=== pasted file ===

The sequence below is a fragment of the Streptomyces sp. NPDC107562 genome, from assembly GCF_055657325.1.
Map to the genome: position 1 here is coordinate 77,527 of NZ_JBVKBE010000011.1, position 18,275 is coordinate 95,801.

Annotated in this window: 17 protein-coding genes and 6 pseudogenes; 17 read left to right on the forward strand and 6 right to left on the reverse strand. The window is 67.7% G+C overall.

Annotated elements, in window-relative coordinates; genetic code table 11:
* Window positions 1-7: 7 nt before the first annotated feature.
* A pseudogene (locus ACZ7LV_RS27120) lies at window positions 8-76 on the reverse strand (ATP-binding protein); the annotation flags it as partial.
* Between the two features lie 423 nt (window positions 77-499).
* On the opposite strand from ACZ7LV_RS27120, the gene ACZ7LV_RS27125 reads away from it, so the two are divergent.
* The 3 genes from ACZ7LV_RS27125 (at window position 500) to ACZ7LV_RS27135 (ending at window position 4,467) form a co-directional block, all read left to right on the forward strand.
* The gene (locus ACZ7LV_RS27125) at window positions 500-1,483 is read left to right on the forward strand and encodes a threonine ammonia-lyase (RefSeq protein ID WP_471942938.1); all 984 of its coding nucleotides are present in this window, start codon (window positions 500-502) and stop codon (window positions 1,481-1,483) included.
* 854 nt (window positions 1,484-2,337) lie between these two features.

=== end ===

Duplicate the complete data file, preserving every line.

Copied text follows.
The sequence below is a fragment of the Streptomyces sp. NPDC107562 genome, from assembly GCF_055657325.1.
Map to the genome: position 1 here is coordinate 77,527 of NZ_JBVKBE010000011.1, position 18,275 is coordinate 95,801.

Annotated in this window: 17 protein-coding genes and 6 pseudogenes; 17 read left to right on the forward strand and 6 right to left on the reverse strand. The window is 67.7% G+C overall.

Annotated elements, in window-relative coordinates; genetic code table 11:
* Window positions 1-7: 7 nt before the first annotated feature.
* A pseudogene (locus ACZ7LV_RS27120) lies at window positions 8-76 on the reverse strand (ATP-binding protein); the annotation flags it as partial.
* Between the two features lie 423 nt (window positions 77-499).
* On the opposite strand from ACZ7LV_RS27120, the gene ACZ7LV_RS27125 reads away from it, so the two are divergent.
* The 3 genes from ACZ7LV_RS27125 (at window position 500) to ACZ7LV_RS27135 (ending at window position 4,467) form a co-directional block, all read left to right on the forward strand.
* The gene (locus ACZ7LV_RS27125) at window positions 500-1,483 is read left to right on the forward strand and encodes a threonine ammonia-lyase (RefSeq protein ID WP_471942938.1); all 984 of its coding nucleotides are present in this window, start codon (window positions 500-502) and stop codon (window positions 1,481-1,483) included.
* 854 nt (window positions 1,484-2,337) lie between these two features.